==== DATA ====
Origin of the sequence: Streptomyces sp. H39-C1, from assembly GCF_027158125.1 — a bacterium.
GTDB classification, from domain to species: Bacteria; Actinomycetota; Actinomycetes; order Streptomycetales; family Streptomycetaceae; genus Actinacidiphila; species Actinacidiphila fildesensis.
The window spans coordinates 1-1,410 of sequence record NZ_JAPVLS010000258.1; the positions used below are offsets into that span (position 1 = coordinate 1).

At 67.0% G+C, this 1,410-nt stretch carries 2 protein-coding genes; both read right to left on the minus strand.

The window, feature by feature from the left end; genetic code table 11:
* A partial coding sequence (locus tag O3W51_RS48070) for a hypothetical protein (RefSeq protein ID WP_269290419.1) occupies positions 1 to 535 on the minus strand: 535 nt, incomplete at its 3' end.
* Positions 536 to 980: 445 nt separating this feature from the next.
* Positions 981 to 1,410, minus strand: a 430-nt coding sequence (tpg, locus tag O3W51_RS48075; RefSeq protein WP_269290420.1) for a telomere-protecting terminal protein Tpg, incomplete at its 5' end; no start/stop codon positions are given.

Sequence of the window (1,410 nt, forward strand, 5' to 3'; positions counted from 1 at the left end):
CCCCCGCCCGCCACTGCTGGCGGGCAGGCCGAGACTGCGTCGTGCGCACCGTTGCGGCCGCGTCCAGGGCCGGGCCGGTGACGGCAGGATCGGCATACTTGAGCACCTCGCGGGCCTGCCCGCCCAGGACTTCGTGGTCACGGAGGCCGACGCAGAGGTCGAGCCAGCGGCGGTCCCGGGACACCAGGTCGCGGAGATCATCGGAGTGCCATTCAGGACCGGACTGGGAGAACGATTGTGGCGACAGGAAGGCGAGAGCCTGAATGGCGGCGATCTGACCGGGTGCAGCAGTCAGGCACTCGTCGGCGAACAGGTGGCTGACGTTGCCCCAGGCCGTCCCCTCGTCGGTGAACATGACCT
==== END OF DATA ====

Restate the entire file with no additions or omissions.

Origin of the sequence: Streptomyces sp. H39-C1, from assembly GCF_027158125.1 — a bacterium.
GTDB classification, from domain to species: Bacteria; Actinomycetota; Actinomycetes; order Streptomycetales; family Streptomycetaceae; genus Actinacidiphila; species Actinacidiphila fildesensis.
The window spans coordinates 1-1,410 of sequence record NZ_JAPVLS010000258.1; the positions used below are offsets into that span (position 1 = coordinate 1).

At 67.0% G+C, this 1,410-nt stretch carries 2 protein-coding genes; both read right to left on the minus strand.

The window, feature by feature from the left end; genetic code table 11:
* A partial coding sequence (locus tag O3W51_RS48070) for a hypothetical protein (RefSeq protein ID WP_269290419.1) occupies positions 1 to 535 on the minus strand: 535 nt, incomplete at its 3' end.
* Positions 536 to 980: 445 nt separating this feature from the next.
* Positions 981 to 1,410, minus strand: a 430-nt coding sequence (tpg, locus tag O3W51_RS48075; RefSeq protein WP_269290420.1) for a telomere-protecting terminal protein Tpg, incomplete at its 5' end; no start/stop codon positions are given.

Sequence of the window (1,410 nt, forward strand, 5' to 3'; positions counted from 1 at the left end):
CCCCCGCCCGCCACTGCTGGCGGGCAGGCCGAGACTGCGTCGTGCGCACCGTTGCGGCCGCGTCCAGGGCCGGGCCGGTGACGGCAGGATCGGCATACTTGAGCACCTCGCGGGCCTGCCCGCCCAGGACTTCGTGGTCACGGAGGCCGACGCAGAGGTCGAGCCAGCGGCGGTCCCGGGACACCAGGTCGCGGAGATCATCGGAGTGCCATTCAGGACCGGACTGGGAGAACGATTGTGGCGACAGGAAGGCGAGAGCCTGAATGGCGGCGATCTGACCGGGTGCAGCAGTCAGGCACTCGTCGGCGAACAGGTGGCTGACGTTGCCCCAGGCCGTCCCCTCGTCGGTGAACATGACCT